In time, the Muslim empire stretched from the fringes of China to Spain and Portugal, with the latter two places the only ones that rolled back Islam. The great Arab conquests encompassed far more territory than the United States’ seizure of Mexican lands in the early 19th century, the Soviet Union’s takeover of Eastern Europe and the formerly German Konigsberg after World War Two, or any number of other international land grabs.
Why Iranians, Pakistanis and others today do not see themselves as victims of an imposed foreign culture is a mystery scholarship has not entirely solved. One explanation is the relative tolerance of Islamic rulers in permitting subjugated people not to convert to Islam, so long as they paid their protection money and deferred to the superior rights of Muslim rulers. That led to the intermixing, assimilation and long-term acceptance of Islam (it took centuries) that we see in the conquered countries today.
Kennedy’s history also makes clear that the very justification for control over land for which the Arab world regularly castigates Israel—military conquest—constitutes the whole explanation of why the Mideast is more than 99 percent Muslim.
Counterposed with Kennedy’s history, Wisse’s study of the relation of Jews to political power becomes even more ironic and illuminating. Jews lost effective sovereignty over the province of Judea in A.D. 70, when the Romans crushed their uprising for even greater freedom. Wisse, a prominent defender of Zionism (in regular articles for the Wall Street Journal and Commentary), and a refugee from Nazism, writes that the “loss of Jewish sovereignty was the defining political event in the life of the Jewish people.”
In tracing the survival of the Jews in their long Diaspora before Israel’s founding in 1948, Wisse is both complimentary and critical. Realism, she believes, dictates that the “obligation to be decent is complicated for Jews by the knowledge that other societies feel driven to eliminate them from the world.” She argues that, over the centuries, and primarily in the European Diaspora, Jewish “pride in sheer survival” created a “harmful pattern” of accommodation to host political states. That demonstrated how “political weakness could cross the moral line into veneration of political weakness,” into Jewish self-hatred and a tendency “to seek fault in themselves.”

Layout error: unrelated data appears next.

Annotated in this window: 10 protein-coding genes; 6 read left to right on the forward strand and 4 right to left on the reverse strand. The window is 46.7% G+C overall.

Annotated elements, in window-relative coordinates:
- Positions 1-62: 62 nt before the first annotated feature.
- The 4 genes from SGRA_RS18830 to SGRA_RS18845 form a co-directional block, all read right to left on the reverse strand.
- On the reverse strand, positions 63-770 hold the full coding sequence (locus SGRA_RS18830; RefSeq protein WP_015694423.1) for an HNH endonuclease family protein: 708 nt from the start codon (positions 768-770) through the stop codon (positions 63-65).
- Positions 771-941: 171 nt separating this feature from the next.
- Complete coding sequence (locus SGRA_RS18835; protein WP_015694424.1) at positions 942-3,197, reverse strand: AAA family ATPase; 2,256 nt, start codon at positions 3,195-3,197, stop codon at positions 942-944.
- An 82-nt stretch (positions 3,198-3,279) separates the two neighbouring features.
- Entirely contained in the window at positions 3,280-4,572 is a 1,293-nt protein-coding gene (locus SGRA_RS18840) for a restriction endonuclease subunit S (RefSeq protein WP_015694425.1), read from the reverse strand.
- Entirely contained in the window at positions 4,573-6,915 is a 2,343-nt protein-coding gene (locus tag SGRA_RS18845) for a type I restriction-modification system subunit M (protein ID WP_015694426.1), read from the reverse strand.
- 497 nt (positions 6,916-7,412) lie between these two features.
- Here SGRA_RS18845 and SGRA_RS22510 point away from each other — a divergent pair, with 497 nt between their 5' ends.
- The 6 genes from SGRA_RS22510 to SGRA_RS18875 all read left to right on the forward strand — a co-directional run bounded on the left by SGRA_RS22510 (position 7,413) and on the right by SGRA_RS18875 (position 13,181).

Jews, Wisse argues, failed to care enough about political power and control over territory, opening themselves to pogroms and eventually the Holocaust. Zionism and the creation of Israel thus become, for Wisse, a long overdue turn away from powerlessness for the Jewish people. It’s no wonder that Wisse has elsewhere applauded the commitment of American Jews to speak up for Israel’s rights, a commitment criticized in John Mearsheimer and Stephen Walt’s recent controversial book, “The Israel Lobby and U.S. Foreign Policy.” Even pre-Annapolis, she fears Israel may again be turning accommodationist, blaming itself for what others have done to it.
Kennedy’s history, read in tandem with Wisse’s, ought to brake that accommodationist bent, because it reflects favorably on the Jewish rather than Arabic and Muslim stance in present Mideast politics. Whereas the Bedouins of Arabia used military force and power to attack, Islamicize and Arabicize cultures that had not attacked them, Israeli Jews, after centuries of powerlessness and suffering, used military force to protect themselves and regain their ancient land—further deeded to them by the United Nations—when four Arab nations attacked them in 1948. In its continuing defense, over the decades including the 1967 war, Israel ended up with further land by the same means Arabs acquired theirs—military force.
A fair conclusion from both books—Kennedy’s sympathetic to Arab culture despite detailing its militaristic expansion, Wisse’s powerfully aligned with Zionism—is that if you believe might makes right in regard to territory, the Arab world has no argument against Israel that can’t be turned against itself. If you don’t believe might makes right, the world’s map requires massive redrafting.
No wonder they don’t invite historians to meetings like Annapolis.
"The stories in this collection are circular, puzzling; they often end as cruelly as they do quietly, the characters and their journeys extinguished with poisonous calm.READ the article